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[REBOL] Re: What's Up Rebol?

From: joel:neely:fedex at: 6-Mar-2002 9:29

Hi, Jim, Here are the opinions of one random guy (me ;-)... Jim Richards wrote:
> Why aren't more programmers adopting the language? >
Not all programmers get to chose the languages in which they work. Often one's employer/client mandates a language (or small set of possible languages) based on such issues as existing code base, skills of others in the organization/project, generally available skills in the job market, etc. If you've ever been burned by a genius programmer who departed your company/environment leaving a body of code that no-one else could maintain, you'll understand their concerns, even if you don't agree with them. Not everyone views "simplicity and uniqueness" as selection criteria. Some people already have a favorite language that meets the needs of their thinking styles and normal problem domains well enough that they don't see any need to leave their comfort zones.
> You would think that with all the early adopters of Linux and that > movement, that these same folks would be early adopters of Rebol > and it's greatness. Why? Why hasn't this happened? >
Many of the early adopters of Linux have a philosophical agenda as well as a technical one. Without bogging down in the distinction between "open source" and "free software" (as in "free speech" not free lunch ), there are many people who use Linux (or FreeBSD or NetBSD or OpenBSD or many other non-commercial operating systems) precisely because they are non-commercial, open-source products. Such people would not be attracted to REBOL (or any other closed- source, proprietary language). The early adopters who don't have such intense philosophical agendas are still likely to be put off by the documentation issues you have addressed (a few sentences down).
> Why is the book "Rebol The Official Guide" called The Official > Guide? >
Because it was officially blessed as such by RT. In my opinion (to repeat the disclaimer) that blessing may have been considered a good compensation for someone off the payroll taking on the challenge of writing a manual.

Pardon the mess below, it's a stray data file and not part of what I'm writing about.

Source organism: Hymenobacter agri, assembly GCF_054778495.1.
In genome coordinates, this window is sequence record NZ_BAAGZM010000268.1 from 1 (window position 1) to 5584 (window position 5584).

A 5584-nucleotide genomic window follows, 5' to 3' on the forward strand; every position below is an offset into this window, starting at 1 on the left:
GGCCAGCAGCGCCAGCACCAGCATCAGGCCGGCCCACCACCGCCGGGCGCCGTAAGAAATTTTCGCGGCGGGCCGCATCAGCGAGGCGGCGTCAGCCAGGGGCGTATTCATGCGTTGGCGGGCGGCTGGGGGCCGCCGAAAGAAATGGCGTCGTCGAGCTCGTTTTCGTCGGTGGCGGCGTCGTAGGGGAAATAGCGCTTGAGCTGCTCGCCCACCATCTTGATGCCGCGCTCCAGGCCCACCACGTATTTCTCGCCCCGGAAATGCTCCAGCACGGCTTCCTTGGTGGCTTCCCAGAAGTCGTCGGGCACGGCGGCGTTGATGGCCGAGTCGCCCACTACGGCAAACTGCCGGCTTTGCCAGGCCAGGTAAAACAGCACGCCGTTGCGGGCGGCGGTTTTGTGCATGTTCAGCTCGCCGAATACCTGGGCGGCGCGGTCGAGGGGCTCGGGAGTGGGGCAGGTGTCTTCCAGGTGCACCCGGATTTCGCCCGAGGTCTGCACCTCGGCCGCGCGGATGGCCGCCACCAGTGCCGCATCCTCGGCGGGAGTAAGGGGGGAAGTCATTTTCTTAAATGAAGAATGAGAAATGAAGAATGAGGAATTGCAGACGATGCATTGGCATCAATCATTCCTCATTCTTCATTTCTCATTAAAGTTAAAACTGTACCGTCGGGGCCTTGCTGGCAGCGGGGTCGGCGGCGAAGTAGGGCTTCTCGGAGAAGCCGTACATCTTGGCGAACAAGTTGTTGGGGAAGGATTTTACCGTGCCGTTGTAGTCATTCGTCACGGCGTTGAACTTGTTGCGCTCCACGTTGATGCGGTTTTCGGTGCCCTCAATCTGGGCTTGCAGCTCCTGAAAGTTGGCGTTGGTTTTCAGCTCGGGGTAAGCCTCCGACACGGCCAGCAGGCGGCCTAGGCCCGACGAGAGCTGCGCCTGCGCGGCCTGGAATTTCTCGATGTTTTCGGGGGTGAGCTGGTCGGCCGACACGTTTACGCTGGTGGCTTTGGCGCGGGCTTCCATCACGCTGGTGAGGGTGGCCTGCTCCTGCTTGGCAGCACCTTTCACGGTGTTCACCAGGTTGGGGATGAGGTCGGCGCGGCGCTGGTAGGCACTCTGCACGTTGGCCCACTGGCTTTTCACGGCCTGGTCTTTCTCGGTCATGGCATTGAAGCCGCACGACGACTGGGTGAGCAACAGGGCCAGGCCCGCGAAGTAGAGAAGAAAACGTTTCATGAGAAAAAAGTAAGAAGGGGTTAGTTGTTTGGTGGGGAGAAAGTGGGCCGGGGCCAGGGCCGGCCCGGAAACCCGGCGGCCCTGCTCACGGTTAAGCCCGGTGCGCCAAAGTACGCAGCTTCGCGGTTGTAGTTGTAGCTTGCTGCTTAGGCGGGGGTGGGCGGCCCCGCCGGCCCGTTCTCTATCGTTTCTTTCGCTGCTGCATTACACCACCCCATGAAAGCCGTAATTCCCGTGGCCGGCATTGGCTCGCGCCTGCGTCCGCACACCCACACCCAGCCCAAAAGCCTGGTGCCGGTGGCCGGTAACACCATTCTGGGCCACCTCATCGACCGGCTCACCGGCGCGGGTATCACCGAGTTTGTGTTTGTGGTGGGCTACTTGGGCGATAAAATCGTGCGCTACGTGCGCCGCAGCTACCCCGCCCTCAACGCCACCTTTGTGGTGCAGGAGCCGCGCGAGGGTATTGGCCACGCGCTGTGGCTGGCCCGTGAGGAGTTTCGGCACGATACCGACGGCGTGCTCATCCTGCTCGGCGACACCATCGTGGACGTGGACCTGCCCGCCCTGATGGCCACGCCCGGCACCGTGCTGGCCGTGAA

> The "Index" you know that indispensable thing as technicians that > we refer to on a daily basis. >
Welcome to the mailing list! ;-)
> Why hasn't there been any news from Rebol in five months? > > This is odd, you would think that somebody promoting a product > would be seeking to distribute all kinds of news. >
It's not uncommon for a small company to have to make choices about how to allocate their scarce resources. I, for one, would rather have RT get stuff done and THEN start blowing their bugles. (This is IMHO the ethical thing to do, in contrast with companies that spend lots of time bragging about what they're GOING to do, just to raise investment capital (or, in the case of one large company I can think of, to scare their customers away from using the products of any perceived competitors)).
> Should I invest the time and energy in learning Rebol? >
That depends on what return you expect. I choose to do so because: - I have the (occasional!) freedom to use whatever tool I wish for small work tasks (and, of course, for my personal research). - I have a philosophical agenda too. I prefer platform-neutral tools. - I'm a language junkie. I've lost count of the languages I've learned during my career, either because that was the best tool for some task at hand (for many reasons, see first point above) or for academic reasons, or purely for fun. OTOH, if you're looking to learn a language that will guarantee fame and fortune in the job market, the odds are slimmer at this point that REBOL skill is a sure ticket to commercial demand.
> Well it's time to go, I just felt a real need to vent some of my > frustrations. >
Some of which are shared, and periodically vented, by others on this list.
> I just get the impression that Rebol is failing at reaching the > real future of Rebol, programmers and innovators. >
Let's not be impatient! Look at the current issue of New.Architect magazine (formerly known as "webTechniques"). There's a cover article on "Orchestrating the Internet Operating System" that talks about REBOL. Sometimes good things take time! Bottom line, for me, is that REBOL is worth knowing whether it takes over the world or not. It helps me think about programming in a variety of interesting ways (although it's not the only such tool!) If I someday find myself in high demand because I know REBOL, then that's just gravy! -jn-